The conversation, as they reached for their evening papers, went:

“Too bad about the Transcript.”

“Great paper.”

“What are you reading now?’!


“I’m trying the Monitor.”

“Well, I tried the Monitor a while ago, but I didn’t like it. Couldn’t tell who’s dead or anything.”

I MUST pull up for a moment at this point to explain that the Transcript’s interest in necrology as something calling for the maximum journalistic effort was matched only by the attention it paid to football and the stock market. Nothing threw the city room into so much high-speed sleuthing and telephoning as a first-rank bereavement. A system of research into maiden names, grandparents, undergraduate clubs at Harvard, Junior League, Sewing Circle, and funeral arrangements was immediately set in motion. Anyone passing our two telephone booths could tell by the unctuous tones of the reporter inside that he was talking to the newly bereft relative of an influential corpse. A bedside manner beyond reproach, it became a stunt of the first order, part of the office repertory of conversational histrionics; the man who could get the most spuriously funereal or excessively sympathetic note into the clichés of the occasion rightly counted himself an artist, esteemed by all.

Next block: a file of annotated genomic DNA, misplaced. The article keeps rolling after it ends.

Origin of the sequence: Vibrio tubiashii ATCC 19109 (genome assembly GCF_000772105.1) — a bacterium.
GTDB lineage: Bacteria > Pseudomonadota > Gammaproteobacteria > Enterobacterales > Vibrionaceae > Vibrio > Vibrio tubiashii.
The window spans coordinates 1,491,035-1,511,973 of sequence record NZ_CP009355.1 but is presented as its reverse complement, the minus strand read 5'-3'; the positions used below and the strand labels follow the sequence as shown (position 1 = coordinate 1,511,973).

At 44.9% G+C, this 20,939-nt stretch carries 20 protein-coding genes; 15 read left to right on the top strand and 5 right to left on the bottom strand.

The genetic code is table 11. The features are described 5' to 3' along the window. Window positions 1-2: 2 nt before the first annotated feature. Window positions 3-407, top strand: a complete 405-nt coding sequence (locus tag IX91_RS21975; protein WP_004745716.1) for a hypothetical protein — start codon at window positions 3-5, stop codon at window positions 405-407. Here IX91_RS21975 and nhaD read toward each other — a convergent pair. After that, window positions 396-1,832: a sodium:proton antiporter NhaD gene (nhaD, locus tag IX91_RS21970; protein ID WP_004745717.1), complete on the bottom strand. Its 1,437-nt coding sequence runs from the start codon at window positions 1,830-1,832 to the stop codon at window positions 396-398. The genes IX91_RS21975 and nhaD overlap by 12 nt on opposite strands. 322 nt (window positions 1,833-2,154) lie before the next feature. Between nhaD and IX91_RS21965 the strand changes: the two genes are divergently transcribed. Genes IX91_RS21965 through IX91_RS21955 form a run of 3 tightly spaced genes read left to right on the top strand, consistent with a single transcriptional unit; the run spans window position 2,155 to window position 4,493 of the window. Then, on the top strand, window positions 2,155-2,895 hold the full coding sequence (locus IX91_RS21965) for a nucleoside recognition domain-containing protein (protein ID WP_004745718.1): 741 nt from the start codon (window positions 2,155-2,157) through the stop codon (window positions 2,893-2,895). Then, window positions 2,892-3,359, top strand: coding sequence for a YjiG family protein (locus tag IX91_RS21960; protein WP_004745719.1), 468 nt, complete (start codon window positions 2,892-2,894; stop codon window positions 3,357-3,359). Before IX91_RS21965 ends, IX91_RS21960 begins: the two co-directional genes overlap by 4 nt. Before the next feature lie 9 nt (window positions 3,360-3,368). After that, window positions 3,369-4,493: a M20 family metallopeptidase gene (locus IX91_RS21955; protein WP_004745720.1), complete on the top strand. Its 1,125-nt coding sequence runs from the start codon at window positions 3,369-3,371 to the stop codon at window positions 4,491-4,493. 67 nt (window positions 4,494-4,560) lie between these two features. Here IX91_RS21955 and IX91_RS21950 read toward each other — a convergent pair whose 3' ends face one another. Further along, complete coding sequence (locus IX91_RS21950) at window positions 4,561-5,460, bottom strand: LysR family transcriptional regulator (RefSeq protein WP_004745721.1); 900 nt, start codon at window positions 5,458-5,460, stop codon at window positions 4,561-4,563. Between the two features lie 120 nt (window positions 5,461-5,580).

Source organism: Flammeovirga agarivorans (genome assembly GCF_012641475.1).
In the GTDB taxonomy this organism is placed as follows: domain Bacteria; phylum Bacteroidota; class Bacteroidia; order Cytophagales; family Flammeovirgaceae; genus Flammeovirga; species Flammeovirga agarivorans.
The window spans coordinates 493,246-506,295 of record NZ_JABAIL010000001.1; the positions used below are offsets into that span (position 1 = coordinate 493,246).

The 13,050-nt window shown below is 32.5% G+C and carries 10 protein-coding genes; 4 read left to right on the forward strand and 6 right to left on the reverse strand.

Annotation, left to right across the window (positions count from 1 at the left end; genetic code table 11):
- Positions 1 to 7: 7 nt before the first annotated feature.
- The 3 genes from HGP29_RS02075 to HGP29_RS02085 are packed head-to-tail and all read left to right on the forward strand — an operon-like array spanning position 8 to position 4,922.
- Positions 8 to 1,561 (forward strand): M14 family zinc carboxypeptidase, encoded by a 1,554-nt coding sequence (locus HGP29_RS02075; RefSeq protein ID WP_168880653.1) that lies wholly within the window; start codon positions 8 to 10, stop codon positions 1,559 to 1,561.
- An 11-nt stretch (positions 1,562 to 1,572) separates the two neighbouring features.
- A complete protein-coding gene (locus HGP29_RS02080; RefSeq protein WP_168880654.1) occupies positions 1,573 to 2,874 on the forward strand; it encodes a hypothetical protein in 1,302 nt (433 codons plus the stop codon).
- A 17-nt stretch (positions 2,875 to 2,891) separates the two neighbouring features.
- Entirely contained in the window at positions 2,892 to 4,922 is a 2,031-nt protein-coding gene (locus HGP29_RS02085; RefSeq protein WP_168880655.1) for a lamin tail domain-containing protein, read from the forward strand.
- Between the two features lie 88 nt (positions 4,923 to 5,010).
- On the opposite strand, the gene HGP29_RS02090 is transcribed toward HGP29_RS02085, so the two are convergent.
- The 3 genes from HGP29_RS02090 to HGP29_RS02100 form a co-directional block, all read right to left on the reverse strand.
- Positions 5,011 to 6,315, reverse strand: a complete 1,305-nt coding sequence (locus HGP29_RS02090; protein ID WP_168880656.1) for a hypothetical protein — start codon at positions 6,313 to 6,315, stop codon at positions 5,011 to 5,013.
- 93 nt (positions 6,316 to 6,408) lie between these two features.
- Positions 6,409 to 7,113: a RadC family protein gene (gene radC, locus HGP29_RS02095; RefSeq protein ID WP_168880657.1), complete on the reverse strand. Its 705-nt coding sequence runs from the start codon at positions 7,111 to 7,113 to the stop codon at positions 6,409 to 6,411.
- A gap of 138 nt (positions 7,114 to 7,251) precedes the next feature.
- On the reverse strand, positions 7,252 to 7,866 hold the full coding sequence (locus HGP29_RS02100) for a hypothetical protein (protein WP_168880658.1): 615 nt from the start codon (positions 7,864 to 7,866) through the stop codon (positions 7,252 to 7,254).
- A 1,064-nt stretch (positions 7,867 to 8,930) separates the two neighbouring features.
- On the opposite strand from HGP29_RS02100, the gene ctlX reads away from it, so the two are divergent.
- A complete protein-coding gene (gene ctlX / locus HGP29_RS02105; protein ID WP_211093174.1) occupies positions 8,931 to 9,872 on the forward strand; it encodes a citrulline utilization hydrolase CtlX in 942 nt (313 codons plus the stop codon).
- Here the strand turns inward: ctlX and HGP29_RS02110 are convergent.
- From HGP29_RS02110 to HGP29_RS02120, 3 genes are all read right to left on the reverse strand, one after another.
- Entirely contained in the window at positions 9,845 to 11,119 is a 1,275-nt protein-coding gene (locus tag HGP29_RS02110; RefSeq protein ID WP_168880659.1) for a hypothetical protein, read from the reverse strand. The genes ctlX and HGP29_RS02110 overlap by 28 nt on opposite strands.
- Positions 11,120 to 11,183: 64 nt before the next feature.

Great lumps of trivial detail which no other paper would have dreamed of publishing thus fortified the Transcript’s obits. We were especially interested in the deaths of Harvard graduates and anyone with early New England ancestry, and this latter category would embrace at full length even those families which were no longer rich. When a really big death came along, someone who met all the tests — old family, Harvard, still rich — the response would be about the same as to a general conflagration. Other prominent citizens would be telephoned and induced to say for publication that they deeply regretted the death; our obituary editor would turn to; the male society editor of the Transcript would put in one of his rare appearances in the city room to see that no reference work lay unconsulted; other news projects were sidetracked as the pursuit of funeral arrangements was loosed. After a fury of telephoning, typing, pasting, and scanning, the obit would be sent along, the most lavish journalistic compliment the deceased had ever received. The extent of the obit was bound to surprise even the most infatuate relatives and friends of its subject.